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Updated: Mar 5

Venison pastrami, so good yet almost always prepared so wrong.

There seems to be a lot of misinformation on the web when it comes to preparing venison pastrami. One of the big missteps usually made is the cook tries to prepare it as you would traditional beef pastrami. This entails brining, smoking the meat until "well done" and then steaming.

The steaming process is where things go south real fast. Why is this?

As you know venison meat is very lean and once you cook it north of 150 degrees, the meat becomes dry and tough. There is virtually no amount of steaming that is going to make your venison resemble the fatty juicy beef pastrami of your dreams.

There simply isn't enough fat or connective tissue that allows this to happen. If you are wanting to have a pastrami that favors the beef version, check out my venison neck pastrami recipe. The meat is braised until fork tender and then smoked at a low temperature which produces stellar results.

Now down to business. This recipe yields a juicy, tender and smoky piece of meat that is best suited for slicing thinly as you would a gourmet ham. You will want either a razor sharp carving knife or an electric meat slicer. I use the LEM Mighty Bite 8 1/2" Meat Slicer and it produces ultra-thin uniform cuts perfect for sandwiches and charcuterie platters.

The cut of meat you want to use for this recipe is the sirloin or "ball roast". While other cuts will work, the size of this cut allows for more time on the smoker which means more flavors. And don't worry about any connective tissue or silver skin that lies between the muscles. Contrary to what you're led to believe with most recipes, the moisture from brining the meat, along with the long low and slow smoke does indeed melt most of this stuff away. The remaining bits aren’t noticeable after slicing thin.

What temperature should you smoke at? For best results I highly recommend smoking between 150-180 degrees F for two to three hours if possible. Then raising the temperature to 200 degrees F until the internal temperature of the meat reaches 140 degrees F. That's it, that the secret to having juicy venison pastrami. You want it on the smoker as long as you can "within health standards" until you reach the perfect internal temperature of 140 degrees F.

It usually takes me around 4 to 5 hours to smoke a whitetail ball roast using this method. If you're strapped for time, simply smoke at 200 degrees F until you reach an internal temperature of 140 degree F. It won't be quite as smoky but it will still be tender and delicious.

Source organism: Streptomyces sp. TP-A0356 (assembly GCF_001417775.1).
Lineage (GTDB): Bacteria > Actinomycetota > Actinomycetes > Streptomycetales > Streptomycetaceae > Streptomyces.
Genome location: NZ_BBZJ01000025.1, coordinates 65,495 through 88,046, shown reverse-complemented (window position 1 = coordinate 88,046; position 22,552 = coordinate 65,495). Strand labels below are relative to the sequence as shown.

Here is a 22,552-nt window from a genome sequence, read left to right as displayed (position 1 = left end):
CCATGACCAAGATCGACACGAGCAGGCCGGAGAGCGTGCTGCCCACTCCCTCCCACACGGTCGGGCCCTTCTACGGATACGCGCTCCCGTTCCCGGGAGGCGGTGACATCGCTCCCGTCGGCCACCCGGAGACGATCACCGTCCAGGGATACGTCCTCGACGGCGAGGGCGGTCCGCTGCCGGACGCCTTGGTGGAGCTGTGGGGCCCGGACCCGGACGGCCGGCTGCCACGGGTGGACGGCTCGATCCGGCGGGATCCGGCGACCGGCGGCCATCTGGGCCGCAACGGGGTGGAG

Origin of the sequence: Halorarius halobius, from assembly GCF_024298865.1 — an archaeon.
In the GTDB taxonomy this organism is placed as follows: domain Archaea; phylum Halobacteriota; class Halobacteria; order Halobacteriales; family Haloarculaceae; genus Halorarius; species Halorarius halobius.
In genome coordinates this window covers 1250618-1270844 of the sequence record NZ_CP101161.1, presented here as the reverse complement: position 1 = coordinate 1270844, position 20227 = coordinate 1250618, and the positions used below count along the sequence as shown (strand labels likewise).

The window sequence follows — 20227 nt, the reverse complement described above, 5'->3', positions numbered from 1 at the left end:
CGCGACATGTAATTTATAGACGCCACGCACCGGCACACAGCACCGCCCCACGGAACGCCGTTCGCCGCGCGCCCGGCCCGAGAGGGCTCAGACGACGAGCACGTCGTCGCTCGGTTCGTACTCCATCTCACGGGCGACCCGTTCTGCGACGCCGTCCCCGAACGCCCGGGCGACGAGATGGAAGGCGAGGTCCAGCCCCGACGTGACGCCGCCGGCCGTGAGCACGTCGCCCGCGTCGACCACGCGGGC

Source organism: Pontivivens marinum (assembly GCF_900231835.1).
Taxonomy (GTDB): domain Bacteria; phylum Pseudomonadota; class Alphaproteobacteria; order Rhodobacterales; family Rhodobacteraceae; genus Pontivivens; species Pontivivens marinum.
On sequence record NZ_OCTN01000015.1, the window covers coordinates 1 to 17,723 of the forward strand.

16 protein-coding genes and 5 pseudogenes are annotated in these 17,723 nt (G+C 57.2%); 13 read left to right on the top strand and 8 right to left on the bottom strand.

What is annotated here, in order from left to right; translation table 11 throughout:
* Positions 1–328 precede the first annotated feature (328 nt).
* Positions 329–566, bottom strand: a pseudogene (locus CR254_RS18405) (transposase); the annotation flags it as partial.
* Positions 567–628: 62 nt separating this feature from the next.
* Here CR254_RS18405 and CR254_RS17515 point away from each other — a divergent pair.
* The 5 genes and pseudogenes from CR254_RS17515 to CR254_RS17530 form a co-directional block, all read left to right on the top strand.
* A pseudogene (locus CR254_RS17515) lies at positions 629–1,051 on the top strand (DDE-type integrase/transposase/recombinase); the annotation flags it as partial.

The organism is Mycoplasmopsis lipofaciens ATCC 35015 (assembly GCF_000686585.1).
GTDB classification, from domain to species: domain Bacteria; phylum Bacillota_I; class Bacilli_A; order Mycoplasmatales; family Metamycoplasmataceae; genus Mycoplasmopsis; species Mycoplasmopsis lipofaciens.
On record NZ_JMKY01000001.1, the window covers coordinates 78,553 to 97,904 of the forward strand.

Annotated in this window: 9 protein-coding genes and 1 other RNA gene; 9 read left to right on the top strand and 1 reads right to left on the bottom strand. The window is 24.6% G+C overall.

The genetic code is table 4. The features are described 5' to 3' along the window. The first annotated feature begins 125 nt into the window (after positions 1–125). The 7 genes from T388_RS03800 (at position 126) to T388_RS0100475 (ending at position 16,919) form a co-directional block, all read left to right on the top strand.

The final step is to let the meat rest. After you pull the meat off the smoker, wrap loosely with aluminum foil. Then wrap this up in kitchen towels and let rest for at least 45 minutes before slicing. If slicing at a later date, wrap the meat in plastic wrap after it has completely cooled and refrigerate.

Cooks Notes About Pink Curing Salt:

  • The pink curing salt that is used in this recipe also goes by the names TCM, Instacure #1 and Prague Powder 1.

  • I use a ratio of .0025 pink salt. This breaks down to 10 grams/2 teaspoons of pink curing salt for 4000 grams of water to cure up to 5 pounds of meat.


For the Brine

1 gallon of water

1 1/2 cups kosher salt

1 cup sugar

1/2 cup dark brown sugar (packed)

2 teaspoons/10 grams pink curing salt (TCM, Instacure # 1, Prague Powder 1)

2 tablespoons pickling spice (store bought or see recipe below)

6 garlic cloves, chopped

3-5 pound venison sirloin roast (Surface fat and silver-skin removed)

For the Rub

1 1/2 teaspoon coriander seeds (coarsely ground or crushed)

1 teaspoon juniper berries (coarsely ground or crushed)

1 teaspoon black peppercorns (coarsely ground)


  1. In a large pot bring add the water and the remaining brine ingredients. Bring to a simmer and stir to dissolve the salt and sugar. Remove from the heat, allow to cool to room temperature and refrigerate until thoroughly chilled.

  2. Add the venison roast to the brine. Place a plate on top of the meat to keep completely submerged. Cover and refrigerate for 3 days.

  3. Remove the venison from the brine, rinse it and then dry it thoroughly. Discard the brine.

  4. In a small container mix the juniper, black pepper and coriander until evenly combined. Coat the venison completely with these spices.

  5. (Smoking option # 1:) Smoke the meat between 150 and 180 degrees F. for two to three hours. Then increase your smokers temperature to 200 degrees F and smoke until the internal temperature reach 140 degrees F. (Smoking option # 2:) If you don't have enough time for option # 1, smoke the meat at 200 degrees F until the internal temperature reaches 140 degrees F.

  6. After the meat is cooked, wrap loosely in aluminum foil. Then wrap this in kitchen towels and allow to rest for at least 45 minutes before slicing.

Venison Pastrami
Photo by Larry White

Pickling Spice Blend (this will keep for months tightly sealed in your cupboard)


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Meet Larry White

Chef Larry White

Hey folks, I'm Larry. The recipes you'll find here are inspired by my years as a chef, travels as a hunter, and being a father. I cook from these experiences, so my food ranges anywhere from fun and creative to traditional and to what somewhat family style comfort food.     

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